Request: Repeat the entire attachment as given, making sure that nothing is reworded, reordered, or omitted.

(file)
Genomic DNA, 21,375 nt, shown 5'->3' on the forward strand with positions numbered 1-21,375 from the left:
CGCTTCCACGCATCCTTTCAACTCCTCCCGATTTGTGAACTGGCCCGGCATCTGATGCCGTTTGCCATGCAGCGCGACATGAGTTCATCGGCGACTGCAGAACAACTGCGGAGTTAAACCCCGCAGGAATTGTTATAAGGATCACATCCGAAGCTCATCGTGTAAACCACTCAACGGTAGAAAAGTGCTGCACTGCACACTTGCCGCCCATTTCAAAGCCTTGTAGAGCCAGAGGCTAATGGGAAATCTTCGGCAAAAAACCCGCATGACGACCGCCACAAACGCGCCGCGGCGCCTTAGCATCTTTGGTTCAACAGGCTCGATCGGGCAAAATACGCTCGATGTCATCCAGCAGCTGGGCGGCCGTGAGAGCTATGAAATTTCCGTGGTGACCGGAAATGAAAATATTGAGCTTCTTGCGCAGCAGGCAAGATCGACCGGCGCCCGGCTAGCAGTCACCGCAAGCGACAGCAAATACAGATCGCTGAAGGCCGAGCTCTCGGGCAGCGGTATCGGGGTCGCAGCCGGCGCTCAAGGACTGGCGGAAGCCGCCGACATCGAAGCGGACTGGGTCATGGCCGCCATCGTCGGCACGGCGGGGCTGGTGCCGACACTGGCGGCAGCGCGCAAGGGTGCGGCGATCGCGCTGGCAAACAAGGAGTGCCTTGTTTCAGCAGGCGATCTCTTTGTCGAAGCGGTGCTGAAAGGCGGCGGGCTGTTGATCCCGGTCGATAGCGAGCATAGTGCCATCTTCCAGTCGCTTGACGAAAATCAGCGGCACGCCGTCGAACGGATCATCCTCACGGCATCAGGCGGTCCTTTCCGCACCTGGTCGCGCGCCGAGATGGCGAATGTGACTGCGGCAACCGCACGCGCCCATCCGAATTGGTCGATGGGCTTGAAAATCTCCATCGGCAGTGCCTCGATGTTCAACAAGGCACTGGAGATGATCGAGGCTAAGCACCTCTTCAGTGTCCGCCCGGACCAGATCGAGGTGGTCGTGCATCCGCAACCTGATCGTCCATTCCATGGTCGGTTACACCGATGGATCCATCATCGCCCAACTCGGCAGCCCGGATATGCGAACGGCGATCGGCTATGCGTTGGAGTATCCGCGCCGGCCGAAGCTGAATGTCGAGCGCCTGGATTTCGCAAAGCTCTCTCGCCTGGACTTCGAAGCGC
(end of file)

Genomic DNA, 21,375 nt, shown 5'->3' on the forward strand with positions numbered 1-21,375 from the left:
CGCTTCCACGCATCCTTTCAACTCCTCCCGATTTGTGAACTGGCCCGGCATCTGATGCCGTTTGCCATGCAGCGCGACATGAGTTCATCGGCGACTGCAGAACAACTGCGGAGTTAAACCCCGCAGGAATTGTTATAAGGATCACATCCGAAGCTCATCGTGTAAACCACTCAACGGTAGAAAAGTGCTGCACTGCACACTTGCCGCCCATTTCAAAGCCTTGTAGAGCCAGAGGCTAATGGGAAATCTTCGGCAAAAAACCCGCATGACGACCGCCACAAACGCGCCGCGGCGCCTTAGCATCTTTGGTTCAACAGGCTCGATCGGGCAAAATACGCTCGATGTCATCCAGCAGCTGGGCGGCCGTGAGAGCTATGAAATTTCCGTGGTGACCGGAAATGAAAATATTGAGCTTCTTGCGCAGCAGGCAAGATCGACCGGCGCCCGGCTAGCAGTCACCGCAAGCGACAGCAAATACAGATCGCTGAAGGCCGAGCTCTCGGGCAGCGGTATCGGGGTCGCAGCCGGCGCTCAAGGACTGGCGGAAGCCGCCGACATCGAAGCGGACTGGGTCATGGCCGCCATCGTCGGCACGGCGGGGCTGGTGCCGACACTGGCGGCAGCGCGCAAGGGTGCGGCGATCGCGCTGGCAAACAAGGAGTGCCTTGTTTCAGCAGGCGATCTCTTTGTCGAAGCGGTGCTGAAAGGCGGCGGGCTGTTGATCCCGGTCGATAGCGAGCATAGTGCCATCTTCCAGTCGCTTGACGAAAATCAGCGGCACGCCGTCGAACGGATCATCCTCACGGCATCAGGCGGTCCTTTCCGCACCTGGTCGCGCGCCGAGATGGCGAATGTGACTGCGGCAACCGCACGCGCCCATCCGAATTGGTCGATGGGCTTGAAAATCTCCATCGGCAGTGCCTCGATGTTCAACAAGGCACTGGAGATGATCGAGGCTAAGCACCTCTTCAGTGTCCGCCCGGACCAGATCGAGGTGGTCGTGCATCCGCAACCTGATCGTCCATTCCATGGTCGGTTACACCGATGGATCCATCATCGCCCAACTCGGCAGCCCGGATATGCGAACGGCGATCGGCTATGCGTTGGAGTATCCGCGCCGGCCGAAGCTGAATGTCGAGCGCCTGGATTTCGCAAAGCTCTCTCGCCTGGACTTCGAAGCGC